sigstack - set and/or get alternate signal stack context


     #include <signal.h>

     int sigstack(struct sigstack *ss, struct sigstack *oss);


     The sigstack() function allows the calling process to  indi-
     cate  to  the system an area of its address space to be used
     for processing signals received by the process.

     If the ss argument is not a null pointer, it must point to a
     sigstack  structure.  The length of the application-supplied
     stack must be at least SIGSTKSZ bytes. If the alternate sig-
     nal  stack  overflows,  the resulting behavior is undefined.
     (See USAGE below.)

        o  The value of the ss_onstack member  indicates  whether
           the  process wants the system to use an alternate sig-
           nal stack when delivering signals.

        o  The value of the ss_sp member  indicates  the  desired
           location  of  the  alternate  signal stack area in the
           process' address space.

        o  If the ss argument is  a  null  pointer,  the  current
           alternate signal stack context is not changed.

     If the oss argument is not a null pointer, it  points  to  a
     sigstack  structure  in  which  the current alternate signal
     stack context is placed.  The value stored in the ss_onstack
     member  of  oss will be non-zero if the process is currently
     executing on the alternate signal stack.  If the  oss  argu-
     ment  is  a null pointer, the current alternate signal stack
     context is not returned.

     When a signal's action indicates its handler should  execute
     on  the  alternate signal stack (specified by calling sigac-
     tion(2)),  sigstack()  checks  to  see  if  the  process  is
     currently  executing  on  that stack.  If the process is not
     currently executing on the alternate signal stack, the  sys-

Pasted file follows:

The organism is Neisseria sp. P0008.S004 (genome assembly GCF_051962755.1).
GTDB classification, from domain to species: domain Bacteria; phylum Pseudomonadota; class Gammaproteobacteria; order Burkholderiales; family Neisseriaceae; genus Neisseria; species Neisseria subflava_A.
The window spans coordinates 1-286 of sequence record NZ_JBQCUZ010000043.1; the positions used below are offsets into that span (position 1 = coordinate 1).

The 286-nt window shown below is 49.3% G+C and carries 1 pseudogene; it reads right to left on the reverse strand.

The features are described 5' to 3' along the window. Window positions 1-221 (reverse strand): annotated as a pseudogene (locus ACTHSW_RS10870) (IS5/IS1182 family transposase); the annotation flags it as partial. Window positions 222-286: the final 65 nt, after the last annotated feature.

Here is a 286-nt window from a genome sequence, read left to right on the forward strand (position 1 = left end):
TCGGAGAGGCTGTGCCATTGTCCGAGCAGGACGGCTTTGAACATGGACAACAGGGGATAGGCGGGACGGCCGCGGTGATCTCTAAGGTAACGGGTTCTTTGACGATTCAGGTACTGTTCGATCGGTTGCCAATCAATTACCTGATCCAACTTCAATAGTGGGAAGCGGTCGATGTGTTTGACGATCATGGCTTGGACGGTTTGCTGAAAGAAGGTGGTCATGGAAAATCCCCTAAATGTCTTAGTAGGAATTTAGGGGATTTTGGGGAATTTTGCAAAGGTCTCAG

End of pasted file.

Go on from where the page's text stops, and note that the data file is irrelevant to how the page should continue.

tem  arranges a switch to the alternate signal stack for the
     duration of the signal handler's execution.

     After a successful call to one of the exec functions,  there
     are no alternate signal stacks in the new process image.


     Upon successful completion, sigstack()  returns  0.   Other-
     wise, it returns -1 and sets errno to indicate the error.


     The sigstack() function will fail if:

     EPERM An attempt was made to modify an active stack.


     A portable application, when  being  written  or  rewritten,
     should use sigaltstack(2) instead of sigstack().

     The direction of stack growth is not indicated in  the  his-
     torical definition of struct sigstack. The only way to port-
     ably establish a stack pointer is  for  the  application  to
     determine  stack growth direction, or to allocate a block of
     storage and set the stack pointer to the middle.  sigstack()
     may  assume that the size of the signal stack is SIGSTKSZ as
     found in <signal.h>.  An  application  that  would  like  to
     specify  a  signal stack size other than SIGSTKSZ should use

     Applications should not use longjmp(3C) to  leave  a  signal
     handler  that  is  running  on a stack established with sig-
     stack(). Doing so may  disable  future  use  of  the  signal
     stack.    For   abnormal   exit   from   a  signal  handler,
     siglongjmp(3C), setcontext(2),  or  swapcontext(3C)  may  be
     used. These functions fully support switching from one stack
     to another.

     The sigstack() function requires  the  application  to  have
     knowledge  of  the  underlying  system's stack architecture.
     For this reason, sigaltstack(2)  is  recommended  over  this


     fork(2),     _longjmp(3C),     longjmp(3C),      setjmp(3C),
     sigaltstack(2), siglongjmp(3C), sigsetjmp(3C)

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